For the most part, the sixth season of The Walking Dead has done a solid job of setting up fresh stakes for the hit zombie series, but it also featured one of the most bone-headed narrative decisions in the show’s history.
Spoilers ahead for the first part of The Walking Dead Season 6!
In case you’re unfamiliar with DumpsterGate, we’ll hit the high points: The show made it seem like fan favorite Glenn, played by Steven Yeun, had died after falling off a dumpster into a horde of zombies. The writers kept up that subterfuge for several weeks, and even removed Yeun’s name from the intro credits to sell the fake-out. Of course, Glenn wasn’t dead, and had apparently crawled and hid underneath a dumpster while being shielded by another person’s body.
It was a silly move, and stringing it out over several weeks infuriated approximately 95 percent of the fan base. It felt gimmicky, and though the writers argued it was a way to give fans the same uncertainty the characters must feel, it just didn’t pan out that way. In a new interview with Entertainment Weekly, Yeun dove headfirst into the story behind the story and tried to explain why it was a good move.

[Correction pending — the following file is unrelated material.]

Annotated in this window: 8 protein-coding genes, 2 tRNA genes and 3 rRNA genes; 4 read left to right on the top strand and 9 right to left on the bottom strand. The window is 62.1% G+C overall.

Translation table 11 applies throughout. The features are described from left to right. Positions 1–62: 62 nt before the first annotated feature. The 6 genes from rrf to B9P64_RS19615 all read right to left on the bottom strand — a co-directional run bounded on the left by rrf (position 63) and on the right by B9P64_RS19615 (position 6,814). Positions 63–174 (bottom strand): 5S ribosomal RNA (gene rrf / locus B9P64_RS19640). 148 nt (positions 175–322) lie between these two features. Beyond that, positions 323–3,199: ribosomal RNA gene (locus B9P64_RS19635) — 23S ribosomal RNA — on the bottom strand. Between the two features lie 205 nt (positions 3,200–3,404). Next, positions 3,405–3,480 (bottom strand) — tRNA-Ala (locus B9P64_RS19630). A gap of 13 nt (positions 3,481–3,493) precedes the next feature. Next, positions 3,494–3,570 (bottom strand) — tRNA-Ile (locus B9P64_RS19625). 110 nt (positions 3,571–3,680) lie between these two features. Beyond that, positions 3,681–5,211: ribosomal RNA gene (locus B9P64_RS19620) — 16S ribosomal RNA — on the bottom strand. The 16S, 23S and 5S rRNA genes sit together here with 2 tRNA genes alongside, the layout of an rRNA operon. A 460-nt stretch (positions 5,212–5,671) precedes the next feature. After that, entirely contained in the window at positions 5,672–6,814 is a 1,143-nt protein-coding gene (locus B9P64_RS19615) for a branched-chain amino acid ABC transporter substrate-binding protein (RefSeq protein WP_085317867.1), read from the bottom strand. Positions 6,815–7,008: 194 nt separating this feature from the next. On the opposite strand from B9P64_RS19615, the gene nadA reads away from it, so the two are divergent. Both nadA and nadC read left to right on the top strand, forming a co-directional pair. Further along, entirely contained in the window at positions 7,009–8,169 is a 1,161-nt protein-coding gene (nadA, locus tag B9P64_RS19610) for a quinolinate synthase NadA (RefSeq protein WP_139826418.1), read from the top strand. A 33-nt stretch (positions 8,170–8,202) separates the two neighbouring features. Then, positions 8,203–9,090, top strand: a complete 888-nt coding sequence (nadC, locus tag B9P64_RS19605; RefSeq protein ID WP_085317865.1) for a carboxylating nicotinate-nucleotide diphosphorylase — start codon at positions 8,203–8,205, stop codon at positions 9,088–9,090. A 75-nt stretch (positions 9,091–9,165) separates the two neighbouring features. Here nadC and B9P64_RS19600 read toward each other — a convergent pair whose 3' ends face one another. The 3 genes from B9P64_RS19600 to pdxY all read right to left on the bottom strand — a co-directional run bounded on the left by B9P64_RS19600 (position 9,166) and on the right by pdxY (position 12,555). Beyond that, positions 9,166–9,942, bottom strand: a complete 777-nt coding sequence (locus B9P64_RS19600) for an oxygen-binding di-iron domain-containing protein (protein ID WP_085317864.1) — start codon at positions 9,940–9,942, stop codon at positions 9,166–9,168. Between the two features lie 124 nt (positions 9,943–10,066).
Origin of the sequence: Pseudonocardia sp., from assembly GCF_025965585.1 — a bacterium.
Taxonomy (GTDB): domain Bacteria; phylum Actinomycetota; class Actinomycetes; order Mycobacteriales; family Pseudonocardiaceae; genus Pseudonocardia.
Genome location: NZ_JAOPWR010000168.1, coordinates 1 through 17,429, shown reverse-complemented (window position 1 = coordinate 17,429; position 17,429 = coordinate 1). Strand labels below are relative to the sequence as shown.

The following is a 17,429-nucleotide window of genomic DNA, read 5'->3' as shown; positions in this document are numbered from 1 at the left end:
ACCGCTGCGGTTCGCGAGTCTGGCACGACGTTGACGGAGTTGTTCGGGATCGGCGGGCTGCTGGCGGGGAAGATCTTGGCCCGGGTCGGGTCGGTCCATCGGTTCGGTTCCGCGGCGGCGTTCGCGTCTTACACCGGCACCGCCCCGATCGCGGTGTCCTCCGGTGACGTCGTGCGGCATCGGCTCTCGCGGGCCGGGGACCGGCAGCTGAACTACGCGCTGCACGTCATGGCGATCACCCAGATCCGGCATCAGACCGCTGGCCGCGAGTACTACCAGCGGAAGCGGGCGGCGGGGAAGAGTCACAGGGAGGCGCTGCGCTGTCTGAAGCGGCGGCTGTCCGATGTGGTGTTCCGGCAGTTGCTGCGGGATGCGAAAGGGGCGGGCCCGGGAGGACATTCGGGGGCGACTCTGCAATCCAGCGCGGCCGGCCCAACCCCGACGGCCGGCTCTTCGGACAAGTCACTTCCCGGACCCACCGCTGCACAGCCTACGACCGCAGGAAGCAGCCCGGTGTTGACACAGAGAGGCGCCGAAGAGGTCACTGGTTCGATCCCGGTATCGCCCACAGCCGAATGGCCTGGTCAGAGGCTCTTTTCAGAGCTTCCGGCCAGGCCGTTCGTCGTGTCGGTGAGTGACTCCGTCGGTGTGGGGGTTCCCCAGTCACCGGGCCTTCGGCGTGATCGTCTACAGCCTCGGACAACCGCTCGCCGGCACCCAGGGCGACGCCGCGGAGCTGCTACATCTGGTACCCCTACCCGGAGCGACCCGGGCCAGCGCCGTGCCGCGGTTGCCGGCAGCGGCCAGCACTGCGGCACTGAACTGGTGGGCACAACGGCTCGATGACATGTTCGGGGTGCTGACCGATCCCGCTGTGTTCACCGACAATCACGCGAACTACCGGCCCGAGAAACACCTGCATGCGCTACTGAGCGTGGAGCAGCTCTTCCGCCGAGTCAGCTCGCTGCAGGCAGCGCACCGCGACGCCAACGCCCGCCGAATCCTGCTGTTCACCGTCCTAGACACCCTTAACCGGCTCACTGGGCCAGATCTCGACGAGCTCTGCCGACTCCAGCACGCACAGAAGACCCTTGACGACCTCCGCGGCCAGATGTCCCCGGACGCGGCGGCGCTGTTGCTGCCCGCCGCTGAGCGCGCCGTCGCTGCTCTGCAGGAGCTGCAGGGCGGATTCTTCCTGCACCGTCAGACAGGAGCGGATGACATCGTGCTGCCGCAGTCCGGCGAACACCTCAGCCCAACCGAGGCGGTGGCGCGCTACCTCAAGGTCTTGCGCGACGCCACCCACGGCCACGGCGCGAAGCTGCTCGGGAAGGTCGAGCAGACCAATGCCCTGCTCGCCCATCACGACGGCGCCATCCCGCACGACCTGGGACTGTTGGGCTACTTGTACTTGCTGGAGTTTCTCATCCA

Check out an excerpt below:
“We tried for something that could have been dangerous, and to some, it was. And to some, they didn’t like it, and things became polarizing to an extent for that move. But I never felt like our heart was at a place where we were trying to deceive the audience. Never were we like, “People are going to go crazy for this!” It was more just like, let’s tell this story and make it compelling and make it purposeful. Scott always brought up the point that he was trying to make the audience feel the same way as how people back in Alexandria must have felt not knowing where Glenn was. And whether the audience believes that we executed that well or not, we went for it, and even in the face of victory or failure, when you go for something, that’s all you can really hang your hat on…
That’s what the discussions were always about. It was, “How do we effectively tell this story, that it has the maximum weight of what we’re intending?” It was never “Let’s make them think that he’s gone for a second, just to screw with the audience.” It was always “What is the best method by which we can achieve this story to be at its purest way of digesting it for the audience?” because they have so many other resources to, in a weird way, taint it. So I understand where you’re coming from, but I think the intentions were always to just create the maximum digestion of the story, if that makes sense.”
What do you think? Does Yeun’s explanation make you feel better about the story? Is it still terrible?
(Via Entertainment Weekly)